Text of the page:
A recent study concluded that blackmen convicted of raping white women receive more serious sanctions than all other sexual assault defendants.
A recent attitudinal study found that white potential jurors treated black and white defendants similarly when the victim was black. However, black defendants received more severe punishment than white defendants when the victim was white.
On March 8 2017, police in Denison, Texas, responded to a call that Breana Rachelle Harmon was missing and the door to her vehicle was open, with her personal items scattered on the ground near her automobile.
A few hours later, Harmon walked into a nearby church bloodied, bruised and discombobulated, wearing nothing but her underwear.
According to the local newspaper, the Herald-Democrat, Harmon told the police that she was kidnapped by three black males wearing ski masks and gloves.
Harmon explained how the roving band of masked thugs, obviously roaming the area looking for white women to defile, snatched the 18-year-old out of her car, took her to a wooded area and gang-raped her.
But Harmon bravely fended off the imaginary Negroes in an epic knife fight from which she luckily escaped with only a few scratches on her legs.
She fled to the church and recounted her story to officers who began searching for the African rape squad before they could attack another white woman.
The alleged rape of an innocent white girl angered people in the community and around the country. Everyone began searching for the evil men who stole Harmon’s purity after her mom made a facebook post.
As police investigated, they wondered why Harmon’s bruises were not consistent with being in a violent knife attack.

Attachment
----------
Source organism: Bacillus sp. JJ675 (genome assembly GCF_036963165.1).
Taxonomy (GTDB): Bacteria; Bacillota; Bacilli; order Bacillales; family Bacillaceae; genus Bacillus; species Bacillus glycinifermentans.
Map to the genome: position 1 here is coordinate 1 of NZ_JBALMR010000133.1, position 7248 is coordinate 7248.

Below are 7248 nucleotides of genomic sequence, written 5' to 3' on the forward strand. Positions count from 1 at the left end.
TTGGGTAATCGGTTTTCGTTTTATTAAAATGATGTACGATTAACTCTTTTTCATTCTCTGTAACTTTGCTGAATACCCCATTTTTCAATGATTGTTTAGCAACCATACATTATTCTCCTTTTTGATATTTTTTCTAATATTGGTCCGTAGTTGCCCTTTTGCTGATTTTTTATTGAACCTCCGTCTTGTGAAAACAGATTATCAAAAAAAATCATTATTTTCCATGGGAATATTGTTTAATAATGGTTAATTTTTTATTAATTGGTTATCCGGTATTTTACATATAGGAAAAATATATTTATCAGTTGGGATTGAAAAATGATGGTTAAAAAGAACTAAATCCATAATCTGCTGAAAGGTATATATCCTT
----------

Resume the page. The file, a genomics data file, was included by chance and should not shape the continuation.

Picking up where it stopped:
Even more curiously, a nurse who examined Harmon said there was no physical evidence of sexual assault and did not think that she had been assaulted.
After police questioned blackmen in the area and were unable to find the three-man white-girl rape team, Harmon eventually confessed that she might have made up the part about the blackmen; and the part about being kidnapped; and the part about being raped.
Harmon admitted that she had cut herself and her jeans because she was upset about possibly breaking up with her boyfriend.
When she realised that her mother might be upset about the jeans, Harmon said, she just made up the stuff about the group of masked rapists because … well … you know — they’re black. 
The Scottsboro Boys were nine African American teenagers, ages 13 to 19, accused in Alabama of raping two white American women on a train in 1931.
On the day in question, March 25 1931, two dozen people were ‘hoboing’ on a freight train travelling between Chattanooga and Memphis, Tennessee.
The hoboes were an equal mix of African-Americans and Caucasians. A group of white teenage boys saw 18-year-old Haywood Patterson and attempted to push him off the train, claiming that it was ‘a whiteman’s train’. 
A group of whites gathered rocks and attempted to force all of the black men from the train. Patterson and the other black passengers were able to ward off
the group.
The humiliated white teenagers jumped or were forced off the train and reported to the city’s sheriff that they had been attacked by a group of black teenagers.